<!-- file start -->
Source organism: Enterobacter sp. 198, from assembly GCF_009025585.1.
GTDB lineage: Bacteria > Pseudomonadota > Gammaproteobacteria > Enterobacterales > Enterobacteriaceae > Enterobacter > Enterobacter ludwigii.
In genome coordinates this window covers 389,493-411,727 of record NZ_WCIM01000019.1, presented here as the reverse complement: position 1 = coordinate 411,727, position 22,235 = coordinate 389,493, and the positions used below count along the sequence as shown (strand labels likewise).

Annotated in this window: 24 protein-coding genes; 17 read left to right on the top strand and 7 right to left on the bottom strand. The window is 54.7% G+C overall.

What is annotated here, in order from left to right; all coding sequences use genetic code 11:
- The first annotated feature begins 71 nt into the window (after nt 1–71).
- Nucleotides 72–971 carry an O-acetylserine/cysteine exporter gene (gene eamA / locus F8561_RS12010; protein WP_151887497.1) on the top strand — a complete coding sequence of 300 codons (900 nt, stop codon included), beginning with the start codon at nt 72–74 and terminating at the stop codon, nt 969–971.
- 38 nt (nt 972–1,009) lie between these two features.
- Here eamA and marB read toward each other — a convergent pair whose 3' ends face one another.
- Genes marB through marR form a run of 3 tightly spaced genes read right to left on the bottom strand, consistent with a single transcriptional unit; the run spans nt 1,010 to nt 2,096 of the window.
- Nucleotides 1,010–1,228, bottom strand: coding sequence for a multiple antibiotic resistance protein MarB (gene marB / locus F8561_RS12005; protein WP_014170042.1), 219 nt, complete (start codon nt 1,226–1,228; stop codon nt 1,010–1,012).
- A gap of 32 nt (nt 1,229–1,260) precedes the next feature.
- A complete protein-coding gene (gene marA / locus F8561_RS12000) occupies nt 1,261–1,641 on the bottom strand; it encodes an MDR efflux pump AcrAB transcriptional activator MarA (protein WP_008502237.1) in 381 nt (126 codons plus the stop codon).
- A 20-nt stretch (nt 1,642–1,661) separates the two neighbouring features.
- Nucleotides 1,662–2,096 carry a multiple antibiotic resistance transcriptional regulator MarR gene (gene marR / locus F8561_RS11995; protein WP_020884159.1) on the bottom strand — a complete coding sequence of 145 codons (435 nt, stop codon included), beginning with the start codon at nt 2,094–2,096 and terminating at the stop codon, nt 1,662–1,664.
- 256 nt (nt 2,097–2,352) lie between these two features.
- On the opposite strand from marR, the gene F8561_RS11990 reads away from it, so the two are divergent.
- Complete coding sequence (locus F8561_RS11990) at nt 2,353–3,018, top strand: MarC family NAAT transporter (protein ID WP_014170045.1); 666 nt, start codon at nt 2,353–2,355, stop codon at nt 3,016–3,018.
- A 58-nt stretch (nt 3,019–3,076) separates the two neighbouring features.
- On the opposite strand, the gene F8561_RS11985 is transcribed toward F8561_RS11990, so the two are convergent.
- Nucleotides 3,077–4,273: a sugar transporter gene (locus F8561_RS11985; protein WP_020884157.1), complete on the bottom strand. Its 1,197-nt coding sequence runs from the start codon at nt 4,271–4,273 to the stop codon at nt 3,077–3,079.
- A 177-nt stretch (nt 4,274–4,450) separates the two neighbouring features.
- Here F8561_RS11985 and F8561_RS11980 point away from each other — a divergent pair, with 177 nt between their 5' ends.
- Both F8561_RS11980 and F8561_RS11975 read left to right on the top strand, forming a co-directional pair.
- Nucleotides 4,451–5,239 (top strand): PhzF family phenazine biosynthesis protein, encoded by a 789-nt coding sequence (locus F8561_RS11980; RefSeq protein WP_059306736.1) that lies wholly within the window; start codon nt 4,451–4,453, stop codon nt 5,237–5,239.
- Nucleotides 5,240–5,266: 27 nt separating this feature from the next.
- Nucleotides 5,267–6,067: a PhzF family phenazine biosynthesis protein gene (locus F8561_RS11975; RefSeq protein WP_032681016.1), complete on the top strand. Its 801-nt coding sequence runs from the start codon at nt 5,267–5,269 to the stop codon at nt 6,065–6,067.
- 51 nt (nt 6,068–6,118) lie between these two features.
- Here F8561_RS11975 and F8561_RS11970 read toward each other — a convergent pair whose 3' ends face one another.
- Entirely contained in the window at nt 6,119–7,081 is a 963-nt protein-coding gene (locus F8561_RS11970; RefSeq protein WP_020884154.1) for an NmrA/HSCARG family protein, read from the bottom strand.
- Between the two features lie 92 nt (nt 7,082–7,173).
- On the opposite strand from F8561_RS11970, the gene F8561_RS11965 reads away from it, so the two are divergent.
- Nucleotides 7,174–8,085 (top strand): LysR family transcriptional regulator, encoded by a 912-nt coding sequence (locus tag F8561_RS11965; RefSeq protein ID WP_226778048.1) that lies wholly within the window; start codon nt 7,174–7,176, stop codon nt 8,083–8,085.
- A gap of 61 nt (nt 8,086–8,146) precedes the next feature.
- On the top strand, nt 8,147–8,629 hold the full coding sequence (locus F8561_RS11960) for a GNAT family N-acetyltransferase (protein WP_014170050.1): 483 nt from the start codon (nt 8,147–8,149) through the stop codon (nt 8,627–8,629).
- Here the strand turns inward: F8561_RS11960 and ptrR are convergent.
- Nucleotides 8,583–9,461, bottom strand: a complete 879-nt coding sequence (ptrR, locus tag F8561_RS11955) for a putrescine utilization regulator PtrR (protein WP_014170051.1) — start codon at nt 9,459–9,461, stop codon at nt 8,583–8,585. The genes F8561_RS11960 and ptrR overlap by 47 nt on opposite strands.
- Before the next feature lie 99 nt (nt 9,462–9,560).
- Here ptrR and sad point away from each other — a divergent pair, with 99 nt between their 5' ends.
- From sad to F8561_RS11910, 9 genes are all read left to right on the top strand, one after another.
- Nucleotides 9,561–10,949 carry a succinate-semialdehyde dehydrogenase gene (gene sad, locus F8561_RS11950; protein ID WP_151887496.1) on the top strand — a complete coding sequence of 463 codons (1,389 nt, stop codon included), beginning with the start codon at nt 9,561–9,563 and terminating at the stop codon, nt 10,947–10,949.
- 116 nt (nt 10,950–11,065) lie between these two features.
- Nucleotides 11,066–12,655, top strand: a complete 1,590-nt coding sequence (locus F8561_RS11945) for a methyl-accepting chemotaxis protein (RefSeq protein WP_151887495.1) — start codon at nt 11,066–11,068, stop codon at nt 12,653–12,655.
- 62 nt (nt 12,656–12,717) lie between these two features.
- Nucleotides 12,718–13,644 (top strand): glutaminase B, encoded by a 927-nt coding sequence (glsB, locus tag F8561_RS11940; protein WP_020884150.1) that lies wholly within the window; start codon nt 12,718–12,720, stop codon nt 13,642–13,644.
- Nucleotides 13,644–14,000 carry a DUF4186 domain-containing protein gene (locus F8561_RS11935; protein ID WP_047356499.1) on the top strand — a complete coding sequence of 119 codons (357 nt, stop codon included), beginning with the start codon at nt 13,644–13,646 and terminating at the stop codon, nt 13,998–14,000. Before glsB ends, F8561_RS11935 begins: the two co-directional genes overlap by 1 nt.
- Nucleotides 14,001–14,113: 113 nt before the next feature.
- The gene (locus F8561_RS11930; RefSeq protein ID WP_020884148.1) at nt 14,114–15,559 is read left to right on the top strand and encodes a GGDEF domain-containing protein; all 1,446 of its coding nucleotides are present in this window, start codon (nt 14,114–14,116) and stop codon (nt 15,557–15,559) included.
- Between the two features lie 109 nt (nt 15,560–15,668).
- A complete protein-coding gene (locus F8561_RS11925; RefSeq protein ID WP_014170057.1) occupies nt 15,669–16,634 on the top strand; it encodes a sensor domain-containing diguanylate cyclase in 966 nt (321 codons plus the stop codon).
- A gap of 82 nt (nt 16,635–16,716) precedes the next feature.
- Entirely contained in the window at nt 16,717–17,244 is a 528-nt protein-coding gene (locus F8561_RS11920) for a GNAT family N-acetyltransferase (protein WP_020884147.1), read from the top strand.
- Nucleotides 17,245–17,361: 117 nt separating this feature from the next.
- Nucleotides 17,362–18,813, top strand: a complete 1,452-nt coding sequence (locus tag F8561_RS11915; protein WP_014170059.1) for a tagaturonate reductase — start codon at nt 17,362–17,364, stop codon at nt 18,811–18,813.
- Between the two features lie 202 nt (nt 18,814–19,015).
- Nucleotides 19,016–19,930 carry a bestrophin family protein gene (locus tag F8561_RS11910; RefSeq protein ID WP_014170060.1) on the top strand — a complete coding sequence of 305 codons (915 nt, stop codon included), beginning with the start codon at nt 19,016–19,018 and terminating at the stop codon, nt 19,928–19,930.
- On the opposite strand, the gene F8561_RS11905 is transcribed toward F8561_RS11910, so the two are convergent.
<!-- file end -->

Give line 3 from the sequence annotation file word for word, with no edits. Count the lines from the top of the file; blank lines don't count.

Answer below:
In genome coordinates this window covers 389,493-411,727 of record NZ_WCIM01000019.1, presented here as the reverse complement: position 1 = coordinate 411,727, position 22,235 = coordinate 389,493, and the positions used below count along the sequence as shown (strand labels likewise).